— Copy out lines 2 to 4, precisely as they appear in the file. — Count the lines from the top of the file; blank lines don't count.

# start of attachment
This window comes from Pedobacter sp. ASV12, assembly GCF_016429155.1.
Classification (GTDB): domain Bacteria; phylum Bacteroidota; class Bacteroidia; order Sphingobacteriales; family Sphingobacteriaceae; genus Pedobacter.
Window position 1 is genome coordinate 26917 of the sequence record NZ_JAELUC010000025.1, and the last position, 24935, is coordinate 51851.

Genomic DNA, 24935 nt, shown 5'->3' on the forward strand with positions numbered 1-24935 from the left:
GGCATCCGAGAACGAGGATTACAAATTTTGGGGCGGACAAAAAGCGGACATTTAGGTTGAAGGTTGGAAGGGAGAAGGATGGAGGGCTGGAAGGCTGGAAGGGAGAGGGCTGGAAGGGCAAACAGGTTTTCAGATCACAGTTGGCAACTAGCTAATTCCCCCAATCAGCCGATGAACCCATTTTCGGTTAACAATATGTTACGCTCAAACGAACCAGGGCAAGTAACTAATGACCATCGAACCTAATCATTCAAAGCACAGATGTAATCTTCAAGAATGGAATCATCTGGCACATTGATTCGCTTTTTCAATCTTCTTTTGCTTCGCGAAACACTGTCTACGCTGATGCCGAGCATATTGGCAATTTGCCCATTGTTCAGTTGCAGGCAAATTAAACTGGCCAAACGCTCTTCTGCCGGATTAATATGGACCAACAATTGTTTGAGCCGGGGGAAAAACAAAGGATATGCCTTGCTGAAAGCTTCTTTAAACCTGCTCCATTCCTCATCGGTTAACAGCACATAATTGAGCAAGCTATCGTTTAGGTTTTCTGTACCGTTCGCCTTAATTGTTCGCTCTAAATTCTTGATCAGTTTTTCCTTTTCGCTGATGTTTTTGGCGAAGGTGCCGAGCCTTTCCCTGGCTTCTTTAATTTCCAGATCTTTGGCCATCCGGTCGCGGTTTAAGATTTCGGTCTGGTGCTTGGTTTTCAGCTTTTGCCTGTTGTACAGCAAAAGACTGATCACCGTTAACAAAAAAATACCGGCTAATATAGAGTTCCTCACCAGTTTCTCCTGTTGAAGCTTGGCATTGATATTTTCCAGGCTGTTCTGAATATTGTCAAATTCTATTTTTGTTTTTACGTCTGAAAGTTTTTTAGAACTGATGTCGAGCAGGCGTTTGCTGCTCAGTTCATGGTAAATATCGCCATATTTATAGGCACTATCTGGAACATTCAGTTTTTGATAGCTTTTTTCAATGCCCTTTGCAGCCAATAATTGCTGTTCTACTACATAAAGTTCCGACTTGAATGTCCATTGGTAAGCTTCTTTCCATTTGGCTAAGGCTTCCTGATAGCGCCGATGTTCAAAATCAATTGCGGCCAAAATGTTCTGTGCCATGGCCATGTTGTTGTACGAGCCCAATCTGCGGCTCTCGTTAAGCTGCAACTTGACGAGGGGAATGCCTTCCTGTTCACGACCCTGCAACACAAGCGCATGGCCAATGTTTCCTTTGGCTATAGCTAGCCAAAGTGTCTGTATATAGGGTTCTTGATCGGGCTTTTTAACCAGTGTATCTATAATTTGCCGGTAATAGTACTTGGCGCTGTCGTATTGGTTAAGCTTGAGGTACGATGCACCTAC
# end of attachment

Classification (GTDB): domain Bacteria; phylum Bacteroidota; class Bacteroidia; order Sphingobacteriales; family Sphingobacteriaceae; genus Pedobacter.
Window position 1 is genome coordinate 26917 of the sequence record NZ_JAELUC010000025.1, and the last position, 24935, is coordinate 51851.

Genomic DNA, 24935 nt, shown 5'->3' on the forward strand with positions numbered 1-24935 from the left: